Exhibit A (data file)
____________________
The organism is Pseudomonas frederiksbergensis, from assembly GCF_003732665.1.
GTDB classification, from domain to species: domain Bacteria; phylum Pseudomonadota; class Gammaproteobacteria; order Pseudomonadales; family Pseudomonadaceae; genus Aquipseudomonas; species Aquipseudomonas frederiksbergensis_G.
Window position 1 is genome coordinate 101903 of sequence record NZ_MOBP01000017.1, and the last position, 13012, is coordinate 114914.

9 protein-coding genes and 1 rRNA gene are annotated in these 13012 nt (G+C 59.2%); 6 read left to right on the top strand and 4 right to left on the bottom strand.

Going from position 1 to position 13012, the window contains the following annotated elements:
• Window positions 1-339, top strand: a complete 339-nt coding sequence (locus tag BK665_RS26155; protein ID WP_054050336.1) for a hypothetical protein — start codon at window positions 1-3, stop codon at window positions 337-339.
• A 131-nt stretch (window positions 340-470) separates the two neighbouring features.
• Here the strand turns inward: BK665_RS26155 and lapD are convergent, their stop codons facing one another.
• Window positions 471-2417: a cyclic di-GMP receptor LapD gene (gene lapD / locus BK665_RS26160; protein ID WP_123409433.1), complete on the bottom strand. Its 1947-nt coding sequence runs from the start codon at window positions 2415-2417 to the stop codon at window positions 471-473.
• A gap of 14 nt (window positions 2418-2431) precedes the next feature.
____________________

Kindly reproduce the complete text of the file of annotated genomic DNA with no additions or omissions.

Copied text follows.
The organism is Pseudomonas frederiksbergensis, from assembly GCF_003732665.1.
GTDB classification, from domain to species: domain Bacteria; phylum Pseudomonadota; class Gammaproteobacteria; order Pseudomonadales; family Pseudomonadaceae; genus Aquipseudomonas; species Aquipseudomonas frederiksbergensis_G.
Window position 1 is genome coordinate 101903 of sequence record NZ_MOBP01000017.1, and the last position, 13012, is coordinate 114914.

9 protein-coding genes and 1 rRNA gene are annotated in these 13012 nt (G+C 59.2%); 6 read left to right on the top strand and 4 right to left on the bottom strand.

Going from position 1 to position 13012, the window contains the following annotated elements:
• Window positions 1-339, top strand: a complete 339-nt coding sequence (locus tag BK665_RS26155; protein ID WP_054050336.1) for a hypothetical protein — start codon at window positions 1-3, stop codon at window positions 337-339.
• A 131-nt stretch (window positions 340-470) separates the two neighbouring features.
• Here the strand turns inward: BK665_RS26155 and lapD are convergent, their stop codons facing one another.
• Window positions 471-2417: a cyclic di-GMP receptor LapD gene (gene lapD / locus BK665_RS26160; protein ID WP_123409433.1), complete on the bottom strand. Its 1947-nt coding sequence runs from the start codon at window positions 2415-2417 to the stop codon at window positions 471-473.
• A gap of 14 nt (window positions 2418-2431) precedes the next feature.